+ Reply to Thread
Posts 1 to 8 of 8
  1. #1

    Nervous Newbie


    Join Date
    Jun 2017
    Posts
    2
    Thanks (Given)
    1
    Thanks (Received)
    0
    Likes (Given)
    0
    Likes (Received)
    0

    Lightbulb Advice and Guidance

    Hi everyone,

    I hope you are all well.

    I come to you all today to ask for advice and guidance in regards to a change of circumstance in my employment terms.

    I have been employed for the same company in the UK for over 14 years as a full time employee. I have moved to France to support a family member (since April 2016) and I am looking to stay there for at least one more year while working from abroad. I have now been asked by my company to resign and sign a new contract as a contractor.

    I would like to know what are my options in terms of setting up as contractor or limited company and what would be the best option in terms of tax efficiency.

    My company have told me to propose gross annual salary that I would invoice them through my company 12 monthly installments, taking into consideration all the social security, insurance and tax liability that will be my sole responsibility.

    So far my idea is to split invoicing between UK and France, taking advantage of the UK tax free allowance, but as mentioned above, I have been an employee through out my working career and haven't a clue what % of my existing gross salary I should invoice them considering all my responsibility with tax ...etc.

    Many Thanks in anticipation for your co-operation on this.

    Regards,

  2. #2

    Some things in Moderation

    cojak's Avatar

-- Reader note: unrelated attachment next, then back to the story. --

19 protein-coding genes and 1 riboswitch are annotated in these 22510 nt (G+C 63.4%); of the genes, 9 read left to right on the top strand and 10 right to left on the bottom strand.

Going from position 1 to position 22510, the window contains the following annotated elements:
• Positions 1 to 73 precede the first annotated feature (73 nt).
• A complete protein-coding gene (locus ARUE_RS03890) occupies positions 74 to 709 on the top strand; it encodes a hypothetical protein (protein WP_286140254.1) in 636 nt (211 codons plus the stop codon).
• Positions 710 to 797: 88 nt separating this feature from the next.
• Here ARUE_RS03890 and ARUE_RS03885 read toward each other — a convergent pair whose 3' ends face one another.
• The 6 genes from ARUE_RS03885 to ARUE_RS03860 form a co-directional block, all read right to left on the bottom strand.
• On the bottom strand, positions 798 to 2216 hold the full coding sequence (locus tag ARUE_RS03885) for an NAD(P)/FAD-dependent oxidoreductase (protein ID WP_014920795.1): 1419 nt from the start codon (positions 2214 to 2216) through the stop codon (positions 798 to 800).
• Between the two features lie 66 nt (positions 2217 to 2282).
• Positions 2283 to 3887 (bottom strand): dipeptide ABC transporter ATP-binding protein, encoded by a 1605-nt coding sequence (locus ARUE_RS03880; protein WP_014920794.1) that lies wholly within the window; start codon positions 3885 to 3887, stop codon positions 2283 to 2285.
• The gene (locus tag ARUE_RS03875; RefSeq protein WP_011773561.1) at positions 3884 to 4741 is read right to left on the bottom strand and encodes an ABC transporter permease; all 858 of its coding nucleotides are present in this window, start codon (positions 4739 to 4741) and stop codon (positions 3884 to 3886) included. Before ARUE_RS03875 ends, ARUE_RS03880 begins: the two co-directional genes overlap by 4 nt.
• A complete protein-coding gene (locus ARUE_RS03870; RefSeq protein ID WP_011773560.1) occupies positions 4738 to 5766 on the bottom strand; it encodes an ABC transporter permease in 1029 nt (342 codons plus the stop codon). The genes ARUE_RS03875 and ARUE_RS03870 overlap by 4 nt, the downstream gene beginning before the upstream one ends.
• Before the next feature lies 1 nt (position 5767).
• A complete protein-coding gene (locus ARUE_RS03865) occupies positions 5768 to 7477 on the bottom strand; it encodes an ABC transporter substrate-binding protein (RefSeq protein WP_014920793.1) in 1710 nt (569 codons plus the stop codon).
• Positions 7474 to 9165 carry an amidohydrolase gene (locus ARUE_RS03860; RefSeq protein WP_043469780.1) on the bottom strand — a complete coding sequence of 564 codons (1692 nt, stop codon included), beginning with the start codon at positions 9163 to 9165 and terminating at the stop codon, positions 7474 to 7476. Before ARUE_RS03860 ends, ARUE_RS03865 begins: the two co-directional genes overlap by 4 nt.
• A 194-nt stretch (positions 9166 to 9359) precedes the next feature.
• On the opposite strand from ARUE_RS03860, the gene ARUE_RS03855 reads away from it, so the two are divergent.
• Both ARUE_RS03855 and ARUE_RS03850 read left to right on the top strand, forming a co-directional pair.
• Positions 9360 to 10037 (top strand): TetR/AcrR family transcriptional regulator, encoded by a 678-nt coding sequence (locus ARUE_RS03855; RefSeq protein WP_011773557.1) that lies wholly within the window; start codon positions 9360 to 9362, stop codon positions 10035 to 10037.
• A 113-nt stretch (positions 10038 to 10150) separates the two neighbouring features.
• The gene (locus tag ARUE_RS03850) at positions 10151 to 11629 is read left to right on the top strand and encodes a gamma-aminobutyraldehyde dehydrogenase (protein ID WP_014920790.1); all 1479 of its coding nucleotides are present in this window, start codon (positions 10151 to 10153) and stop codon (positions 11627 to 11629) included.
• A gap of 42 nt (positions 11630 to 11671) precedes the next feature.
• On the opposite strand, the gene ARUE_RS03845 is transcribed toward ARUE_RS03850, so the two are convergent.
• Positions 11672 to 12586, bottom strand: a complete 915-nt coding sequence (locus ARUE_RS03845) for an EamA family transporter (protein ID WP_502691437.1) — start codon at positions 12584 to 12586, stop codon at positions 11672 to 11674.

Join Date
    Jul 2005
    Location
    Look to your right...
    Posts
    17,816
    Thanks (Given)
    462
    Thanks (Received)
    953
    Likes (Given)
    4025
    Likes (Received)
    2638

    Default

    Your company is taking huge advantage of you.

    Get legal advice first.

  3. #3
    eek
    eek is offline

    bored now

    eek's Avatar
    Join Date
    Jun 2010
    Location
    😂
    Posts
    21,949
    Thanks (Given)
    228
    Thanks (Received)
    1123
    Likes (Given)
    1004
    Likes (Received)
    3388

    Default

    Quote Originally Posted by cojak View Post
    Your company is taking huge advantage of you.

    Get legal advice first.
    Not quite. The OP has moved to France and the UK company has continued to treat him for over a year as an employee even though the location of where he should be being paid and taxed isn't that clear - I seriously doubt many companies would be as generous as his have been...

    The OP does need legal advice but both the OP and his former employer need good tax advice from someone such as Sue from iPaye to understand the consequences of living full time in France,,,
    merely at clientco for the entertainment

  4. #4

    Still gathering requirements...